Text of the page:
“Ohr said Richard truly hates his father, so I don"t doubt that he would prefer it if he was a bastard.”

“That doesn"t get him and me out of this situation, though,” Julia said. “Throwing that in the earl"s face isn"t going to make him hand over that horrible contract. By law, Richard bears his name, and so he fulfills the requirement of the contract, bastard or not.”

“Time to go below deck, ladies,” Drew said as he walked up to his wife and put an arm around her waist. “While it"s reasonable that the man"s fiancée and friends would come along to see to him released, James doesn"t want the distraction of women on deck.” Gabrielle snorted at her husband. “That ship is only five days out of England. They aren"t starving for the sight of a woman yet.”

“Are you going to argue with James about it?”

Gabrielle chuckled at him. “Not a chance. Come along, Julia. We should probably let Richard get cleaned up before we talk to him anyway. I don"t doubt it"s going to be all he"s thinking about, after being locked up for over a week. He"s so meticulous about his appearance. He can dress in rags but they have to be clean rags! I always thought that was a little odd, but of course I had no idea he was a lord. More understandable, knowing that.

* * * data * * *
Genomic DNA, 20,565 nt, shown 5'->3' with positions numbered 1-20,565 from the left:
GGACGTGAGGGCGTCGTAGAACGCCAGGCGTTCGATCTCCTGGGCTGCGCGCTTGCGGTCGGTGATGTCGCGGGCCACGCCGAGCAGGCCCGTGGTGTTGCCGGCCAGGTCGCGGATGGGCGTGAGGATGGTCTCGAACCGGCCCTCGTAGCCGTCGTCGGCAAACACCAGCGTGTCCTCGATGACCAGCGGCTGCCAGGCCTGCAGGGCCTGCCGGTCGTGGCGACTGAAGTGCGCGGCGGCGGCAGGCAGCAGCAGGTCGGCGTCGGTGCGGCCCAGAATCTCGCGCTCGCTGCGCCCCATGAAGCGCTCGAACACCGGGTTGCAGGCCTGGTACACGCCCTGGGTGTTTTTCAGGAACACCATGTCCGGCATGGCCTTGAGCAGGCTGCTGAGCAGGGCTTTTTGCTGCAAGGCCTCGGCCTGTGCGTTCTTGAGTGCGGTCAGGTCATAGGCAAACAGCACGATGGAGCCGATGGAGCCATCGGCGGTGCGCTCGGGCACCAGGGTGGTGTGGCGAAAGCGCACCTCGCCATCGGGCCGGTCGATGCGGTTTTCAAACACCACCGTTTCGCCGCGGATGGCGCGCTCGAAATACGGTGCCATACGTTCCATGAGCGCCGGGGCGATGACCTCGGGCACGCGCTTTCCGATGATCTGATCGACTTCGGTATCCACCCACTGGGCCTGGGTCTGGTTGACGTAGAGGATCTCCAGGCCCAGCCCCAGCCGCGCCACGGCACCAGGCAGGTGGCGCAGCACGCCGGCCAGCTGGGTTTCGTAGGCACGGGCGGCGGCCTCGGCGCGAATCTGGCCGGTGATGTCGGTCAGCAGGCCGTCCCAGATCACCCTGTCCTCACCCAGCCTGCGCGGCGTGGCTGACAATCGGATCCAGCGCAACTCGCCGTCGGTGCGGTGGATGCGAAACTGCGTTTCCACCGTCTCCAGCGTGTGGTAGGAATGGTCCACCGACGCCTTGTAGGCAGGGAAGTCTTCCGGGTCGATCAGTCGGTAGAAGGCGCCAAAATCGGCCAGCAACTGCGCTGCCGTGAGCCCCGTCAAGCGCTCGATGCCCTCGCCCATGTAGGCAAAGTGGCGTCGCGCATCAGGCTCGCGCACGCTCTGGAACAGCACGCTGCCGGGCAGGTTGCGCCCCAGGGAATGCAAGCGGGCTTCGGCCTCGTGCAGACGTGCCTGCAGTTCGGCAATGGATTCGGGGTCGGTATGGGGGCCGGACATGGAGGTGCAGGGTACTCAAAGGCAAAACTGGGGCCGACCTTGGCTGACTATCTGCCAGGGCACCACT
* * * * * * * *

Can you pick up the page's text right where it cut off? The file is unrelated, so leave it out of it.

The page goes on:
Lordly types do seem to be raised to always put their best appearance forward.” Julia realized how little she knew about the man she"d been engaged to all her life. But she had to agree with Gabrielle"s last remark. She couldn"t recall ever seeing Richard other than neatly attired and clean. Another edict of the earl"s, that his boys weren"t allowed to ever get dirty?